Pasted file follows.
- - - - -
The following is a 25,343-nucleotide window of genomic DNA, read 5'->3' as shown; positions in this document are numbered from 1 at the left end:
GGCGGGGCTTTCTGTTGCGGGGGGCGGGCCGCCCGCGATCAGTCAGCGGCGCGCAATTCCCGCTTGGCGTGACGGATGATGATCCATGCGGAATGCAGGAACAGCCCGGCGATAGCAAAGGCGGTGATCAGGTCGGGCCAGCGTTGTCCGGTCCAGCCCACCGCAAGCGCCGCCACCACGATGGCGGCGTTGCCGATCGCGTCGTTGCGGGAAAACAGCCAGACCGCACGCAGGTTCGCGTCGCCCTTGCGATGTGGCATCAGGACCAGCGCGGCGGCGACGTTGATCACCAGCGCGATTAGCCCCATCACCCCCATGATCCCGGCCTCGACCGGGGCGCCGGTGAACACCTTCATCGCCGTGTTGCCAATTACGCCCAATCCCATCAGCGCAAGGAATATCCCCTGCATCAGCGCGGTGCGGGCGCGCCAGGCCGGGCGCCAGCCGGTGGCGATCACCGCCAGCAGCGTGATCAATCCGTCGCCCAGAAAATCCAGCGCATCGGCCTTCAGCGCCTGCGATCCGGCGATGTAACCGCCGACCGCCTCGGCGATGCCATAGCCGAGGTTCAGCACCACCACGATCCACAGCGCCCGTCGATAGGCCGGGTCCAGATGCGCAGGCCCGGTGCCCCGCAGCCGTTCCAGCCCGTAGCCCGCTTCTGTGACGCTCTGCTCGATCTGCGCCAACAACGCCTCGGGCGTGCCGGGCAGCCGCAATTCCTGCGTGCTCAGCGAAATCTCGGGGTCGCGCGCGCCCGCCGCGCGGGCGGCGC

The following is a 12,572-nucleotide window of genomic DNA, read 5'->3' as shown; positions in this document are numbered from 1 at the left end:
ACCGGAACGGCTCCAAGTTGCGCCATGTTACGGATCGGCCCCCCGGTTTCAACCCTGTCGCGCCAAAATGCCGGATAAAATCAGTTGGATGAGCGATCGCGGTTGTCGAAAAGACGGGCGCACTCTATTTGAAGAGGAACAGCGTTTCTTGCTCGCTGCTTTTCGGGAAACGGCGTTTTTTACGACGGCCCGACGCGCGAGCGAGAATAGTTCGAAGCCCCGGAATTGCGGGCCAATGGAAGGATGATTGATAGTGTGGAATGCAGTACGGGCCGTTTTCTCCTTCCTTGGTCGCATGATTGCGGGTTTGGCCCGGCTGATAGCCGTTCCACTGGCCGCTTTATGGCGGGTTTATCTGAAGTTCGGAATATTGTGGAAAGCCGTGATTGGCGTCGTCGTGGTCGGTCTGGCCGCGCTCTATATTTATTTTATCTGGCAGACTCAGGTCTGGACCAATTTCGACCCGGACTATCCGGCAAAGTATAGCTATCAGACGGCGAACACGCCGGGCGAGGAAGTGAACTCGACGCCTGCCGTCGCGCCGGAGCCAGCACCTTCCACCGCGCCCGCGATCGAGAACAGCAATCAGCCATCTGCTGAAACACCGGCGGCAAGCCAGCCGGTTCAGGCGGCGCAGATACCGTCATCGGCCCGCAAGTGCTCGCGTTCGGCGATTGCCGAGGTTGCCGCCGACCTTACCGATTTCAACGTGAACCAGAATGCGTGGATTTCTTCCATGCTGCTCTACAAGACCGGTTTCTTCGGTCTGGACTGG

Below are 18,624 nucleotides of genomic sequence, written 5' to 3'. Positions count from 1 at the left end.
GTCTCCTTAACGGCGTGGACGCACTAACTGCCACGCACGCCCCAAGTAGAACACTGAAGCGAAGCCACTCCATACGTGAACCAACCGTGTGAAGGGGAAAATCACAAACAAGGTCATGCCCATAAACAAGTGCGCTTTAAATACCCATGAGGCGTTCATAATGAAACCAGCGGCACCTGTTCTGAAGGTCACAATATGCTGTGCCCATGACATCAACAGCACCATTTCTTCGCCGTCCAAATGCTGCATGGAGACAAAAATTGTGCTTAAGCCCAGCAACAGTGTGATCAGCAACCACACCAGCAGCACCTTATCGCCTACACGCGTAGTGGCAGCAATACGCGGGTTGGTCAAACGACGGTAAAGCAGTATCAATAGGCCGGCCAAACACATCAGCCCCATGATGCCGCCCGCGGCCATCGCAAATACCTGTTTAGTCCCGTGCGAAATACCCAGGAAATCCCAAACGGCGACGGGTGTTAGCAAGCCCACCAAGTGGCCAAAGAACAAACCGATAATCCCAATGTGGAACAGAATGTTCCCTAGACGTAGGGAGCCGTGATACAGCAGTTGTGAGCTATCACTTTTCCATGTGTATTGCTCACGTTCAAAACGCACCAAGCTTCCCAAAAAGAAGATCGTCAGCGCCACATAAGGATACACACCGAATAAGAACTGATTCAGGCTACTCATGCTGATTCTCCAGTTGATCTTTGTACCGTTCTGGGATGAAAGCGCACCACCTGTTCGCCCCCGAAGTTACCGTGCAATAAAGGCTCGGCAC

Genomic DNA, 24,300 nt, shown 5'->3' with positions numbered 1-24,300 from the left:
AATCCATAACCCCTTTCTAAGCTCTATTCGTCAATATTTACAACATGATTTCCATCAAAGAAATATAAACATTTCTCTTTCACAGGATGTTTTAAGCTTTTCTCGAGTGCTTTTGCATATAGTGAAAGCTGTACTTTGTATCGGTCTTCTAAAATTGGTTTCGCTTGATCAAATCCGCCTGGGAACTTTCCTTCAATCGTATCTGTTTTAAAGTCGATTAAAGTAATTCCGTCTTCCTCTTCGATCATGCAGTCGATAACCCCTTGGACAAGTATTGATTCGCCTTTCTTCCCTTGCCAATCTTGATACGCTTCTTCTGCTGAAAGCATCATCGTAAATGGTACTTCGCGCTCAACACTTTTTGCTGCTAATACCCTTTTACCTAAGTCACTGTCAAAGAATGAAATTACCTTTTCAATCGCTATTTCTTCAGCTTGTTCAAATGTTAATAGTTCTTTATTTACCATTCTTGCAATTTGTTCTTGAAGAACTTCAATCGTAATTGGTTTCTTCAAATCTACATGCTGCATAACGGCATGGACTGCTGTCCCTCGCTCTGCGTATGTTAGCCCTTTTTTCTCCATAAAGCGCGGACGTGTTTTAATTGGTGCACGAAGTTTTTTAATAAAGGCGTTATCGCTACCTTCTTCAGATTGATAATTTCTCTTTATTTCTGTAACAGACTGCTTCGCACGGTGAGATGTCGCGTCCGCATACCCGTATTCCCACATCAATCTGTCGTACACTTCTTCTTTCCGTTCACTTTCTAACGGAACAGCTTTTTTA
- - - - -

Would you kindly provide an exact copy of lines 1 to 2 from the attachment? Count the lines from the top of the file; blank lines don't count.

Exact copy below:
The following is a 25,343-nucleotide window of genomic DNA, read 5'->3' as shown; positions in this document are numbered from 1 at the left end:
GGCGGGGCTTTCTGTTGCGGGGGGCGGGCCGCCCGCGATCAGTCAGCGGCGCGCAATTCCCGCTTGGCGTGACGGATGATGATCCATGCGGAATGCAGGAACAGCCCGGCGATAGCAAAGGCGGTGATCAGGTCGGGCCAGCGTTGTCCGGTCCAGCCCACCGCAAGCGCCGCCACCACGATGGCGGCGTTGCCGATCGCGTCGTTGCGGGAAAACAGCCAGACCGCACGCAGGTTCGCGTCGCCCTTGCGATGTGGCATCAGGACCAGCGCGGCGGCGACGTTGATCACCAGCGCGATTAGCCCCATCACCCCCATGATCCCGGCCTCGACCGGGGCGCCGGTGAACACCTTCATCGCCGTGTTGCCAATTACGCCCAATCCCATCAGCGCAAGGAATATCCCCTGCATCAGCGCGGTGCGGGCGCGCCAGGCCGGGCGCCAGCCGGTGGCGATCACCGCCAGCAGCGTGATCAATCCGTCGCCCAGAAAATCCAGCGCATCGGCCTTCAGCGCCTGCGATCCGGCGATGTAACCGCCGACCGCCTCGGCGATGCCATAGCCGAGGTTCAGCACCACCACGATCCACAGCGCCCGTCGATAGGCCGGGTCCAGATGCGCAGGCCCGGTGCCCCGCAGCCGTTCCAGCCCGTAGCCCGCTTCTGTGACGCTCTGCTCGATCTGCGCCAACAACGCCTCGGGCGTGCCGGGCAGCCGCAATTCCTGCGTGCTCAGCGAAATCTCGGGGTCGCGCGCGCCCGCCGCGCGGGCGGCGC